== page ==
cellulose in Walls?


Old 03-06-03, 05:46 PM
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Question cellulose in Walls?

I am about to insulate my new home in Houston. High humidity and hot outside in the summers. The insulation contractor suggests using blown in cellulose. Says it will give me a better insulation factor because it does not discriminate for the shape of the wall it inhibits. Well my question is. Is this stuff worth going to? They tell me they blow it in wet and has boric acid and water. And I need to give it a few days to dry before sheetrock. Anyways. This upgrade costs and Additional $532 is it worth it? Same R value as the batts. I am also worried about settling. I have three very large walls that are 20 foot high and have a hard time believing its not going to fall inside the wall after time. Any suggestions or recommendations? I am going to schedule my insulation ASAP. Thanks for all your help! Luis in Houston
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Old 03-07-03, 08:41 AM
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http://www.eere.energy.gov/consumeri...riefs/bd4.html This is Dept. of Energy brief on Vapor Diffuser Retarders (VDR) or what is commonly known as vapor barriers and on Air Barriers.

The reason I'm suggesting you read this site is because it discusses one of the major concerns with insulating in warm humid climates, especially the "AIR BARRIER".

Cellulose has a higher absorbancy to moisture than fiberglass. One might think that in warm climates that fiberglass would be better. In reality, the cellulose is better. This is because insulation does not stop heat flow, it slows it down. And all heat has moisture in it. Since fiberglass has such a low absorption rate towards moisture, the probability with condensation is higher with it than cellulose in warm humid climates.

The brief also discusses vapor barriers in warm climates. It implies in other sections of the brief that because of fiberglass low absorbancy rate towards moisture, a vapor barrier must be applied. Yet in the discussion concerning warm humid climates they discuss not applying vapor barriers in those areas. The real concern and they discuss it well, is air infiltration. This is what usually causes moisture damage in structures in warm climates.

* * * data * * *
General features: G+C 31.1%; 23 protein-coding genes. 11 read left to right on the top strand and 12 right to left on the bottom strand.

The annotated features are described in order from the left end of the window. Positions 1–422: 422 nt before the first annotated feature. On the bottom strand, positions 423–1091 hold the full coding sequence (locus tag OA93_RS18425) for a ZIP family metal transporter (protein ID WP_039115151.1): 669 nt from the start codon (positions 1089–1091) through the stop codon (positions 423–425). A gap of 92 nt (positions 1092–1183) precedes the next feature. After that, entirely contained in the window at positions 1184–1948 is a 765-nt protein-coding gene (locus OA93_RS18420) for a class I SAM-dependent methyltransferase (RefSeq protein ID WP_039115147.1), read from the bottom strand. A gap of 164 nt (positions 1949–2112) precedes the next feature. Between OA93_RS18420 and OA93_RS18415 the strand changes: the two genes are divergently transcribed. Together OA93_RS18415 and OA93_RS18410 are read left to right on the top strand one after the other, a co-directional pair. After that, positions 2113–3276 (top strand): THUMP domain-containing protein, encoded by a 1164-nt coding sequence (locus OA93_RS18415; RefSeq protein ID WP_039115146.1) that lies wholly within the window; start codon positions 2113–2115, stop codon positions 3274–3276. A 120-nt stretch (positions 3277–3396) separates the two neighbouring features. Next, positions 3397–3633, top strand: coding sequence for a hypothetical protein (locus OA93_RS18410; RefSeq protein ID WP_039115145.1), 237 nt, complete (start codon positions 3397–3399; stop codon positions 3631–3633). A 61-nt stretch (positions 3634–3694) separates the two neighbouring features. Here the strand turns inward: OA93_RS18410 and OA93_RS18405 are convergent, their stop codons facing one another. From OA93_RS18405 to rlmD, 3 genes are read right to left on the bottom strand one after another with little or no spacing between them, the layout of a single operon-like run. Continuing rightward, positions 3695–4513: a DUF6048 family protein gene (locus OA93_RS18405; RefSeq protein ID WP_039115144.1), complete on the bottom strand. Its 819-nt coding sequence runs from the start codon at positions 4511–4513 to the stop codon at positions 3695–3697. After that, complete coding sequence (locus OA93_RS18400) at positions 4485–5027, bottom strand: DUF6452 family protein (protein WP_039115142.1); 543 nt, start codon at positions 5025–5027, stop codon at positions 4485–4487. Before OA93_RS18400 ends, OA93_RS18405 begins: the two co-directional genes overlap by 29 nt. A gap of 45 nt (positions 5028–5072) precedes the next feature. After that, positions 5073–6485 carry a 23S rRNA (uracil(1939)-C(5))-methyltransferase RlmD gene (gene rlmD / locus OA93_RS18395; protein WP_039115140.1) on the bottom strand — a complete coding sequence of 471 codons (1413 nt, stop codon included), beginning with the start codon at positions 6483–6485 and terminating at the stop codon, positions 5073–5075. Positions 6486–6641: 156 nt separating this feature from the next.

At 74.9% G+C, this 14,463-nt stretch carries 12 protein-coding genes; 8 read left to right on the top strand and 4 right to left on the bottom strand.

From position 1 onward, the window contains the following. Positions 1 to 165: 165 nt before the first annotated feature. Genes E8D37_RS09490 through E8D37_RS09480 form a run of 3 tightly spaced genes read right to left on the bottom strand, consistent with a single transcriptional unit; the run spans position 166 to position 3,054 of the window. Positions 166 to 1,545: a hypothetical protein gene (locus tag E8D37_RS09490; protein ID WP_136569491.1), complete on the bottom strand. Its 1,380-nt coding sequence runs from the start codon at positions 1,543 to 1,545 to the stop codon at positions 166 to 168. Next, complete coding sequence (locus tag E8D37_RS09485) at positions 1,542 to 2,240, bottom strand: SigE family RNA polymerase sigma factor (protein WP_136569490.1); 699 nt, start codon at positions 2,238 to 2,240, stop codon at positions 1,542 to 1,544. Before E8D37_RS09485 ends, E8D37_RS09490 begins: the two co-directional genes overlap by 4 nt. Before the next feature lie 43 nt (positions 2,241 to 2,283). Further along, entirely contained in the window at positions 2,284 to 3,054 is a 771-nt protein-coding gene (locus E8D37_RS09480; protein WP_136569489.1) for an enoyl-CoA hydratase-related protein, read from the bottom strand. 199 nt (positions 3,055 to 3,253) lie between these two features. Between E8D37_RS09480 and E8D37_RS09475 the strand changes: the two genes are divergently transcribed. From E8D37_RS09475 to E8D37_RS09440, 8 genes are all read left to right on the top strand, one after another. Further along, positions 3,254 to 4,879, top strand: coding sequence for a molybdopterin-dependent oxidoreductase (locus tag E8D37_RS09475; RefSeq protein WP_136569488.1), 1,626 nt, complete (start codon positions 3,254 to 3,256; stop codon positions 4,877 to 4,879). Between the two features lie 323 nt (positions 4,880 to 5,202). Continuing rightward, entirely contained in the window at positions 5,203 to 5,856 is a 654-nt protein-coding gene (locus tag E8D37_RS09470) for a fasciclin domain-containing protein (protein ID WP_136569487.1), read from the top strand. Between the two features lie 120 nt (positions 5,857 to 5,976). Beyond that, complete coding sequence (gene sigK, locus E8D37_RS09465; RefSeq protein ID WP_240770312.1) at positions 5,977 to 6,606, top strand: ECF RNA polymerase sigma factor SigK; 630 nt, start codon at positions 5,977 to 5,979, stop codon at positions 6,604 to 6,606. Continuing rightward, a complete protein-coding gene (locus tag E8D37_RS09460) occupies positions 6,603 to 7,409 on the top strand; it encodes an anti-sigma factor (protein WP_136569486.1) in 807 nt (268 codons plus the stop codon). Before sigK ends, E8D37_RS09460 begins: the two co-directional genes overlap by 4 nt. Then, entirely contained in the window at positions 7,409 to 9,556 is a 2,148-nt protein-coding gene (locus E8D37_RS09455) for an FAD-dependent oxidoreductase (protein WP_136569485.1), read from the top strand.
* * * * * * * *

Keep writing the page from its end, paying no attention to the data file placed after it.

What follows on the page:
Here cellulose clearly outperforms fiberglass insulation. Cellulose by application and purpose prohibits air movement. Fiberglass attempts to accomplish the same but just looking at the application, you can see that it cannot outperform cellulose and you don't need the physics to figure it out.

Now I know you're wondering about cellulose holding moisture, besides borate other chemicals are mixed with cellulose, such as amonimum sulfate. These chemicals are added to cellulose to make them flame retardent, moisture, ordor and fungi resistent. The chemicals used can be found in the ingredients of a bar of soap. Though cellulose can hold more moisture than fiberglass can, cellulose is superior in warm climates because it takes considerably longer for materials to expel moisture than heat.

The rule with condensation is that heat condenses on cooler surfaces. This fact plays a major role concerning moisture problem with insulation in warm humid climates. All insulation retains heat that posesses a percentage of humidity and it does this deliberately in any climate and/or season. At night when the temperature outside begins to drop the heat with a percentage of humidity held inside the insulation also begins to drop temperature. With fiberglass because it has a low moisture absorption rate, it will lose temperature faster than it will expel the moisture. Under certain circumstances, condensation could occur. With cellulose because of its ability to absorb moisture, will actually absorb the moisture in the heat. And allow for enough time for the humidity to be absorbed elsewhere later. This does not mean that condensation cannot occur in cellulose, what it does mean that fiberglass insulation has a higher probability for condensation than cellulose in warm humid climates.

So the key differences between the two when it comes to condensation inside insulation in warm humid climates are air movement and ability to absorb moisture and release that moisture at a slower rate. Remember, materials lose heat considerably faster than it does moisture.

As far as installing it wet. This is not really an issue for you, rather it is an issue for the general contractor scheduling work. If he's/she's worth his/hers salt, it's not really a big issue. You see I am politicaly correct, BABY. Talk about issues, don't get me started.

I like you to do me a favor. At the bottom of this message you can Email this message to a friend. Please Email this to your insulation contractor. He/She should have explained this to you.
Old 03-07-03, 08:55 AM
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Thanks... that helped me alot. As far as being politically correct*L* She just happens to be female! Dang you are good*L*

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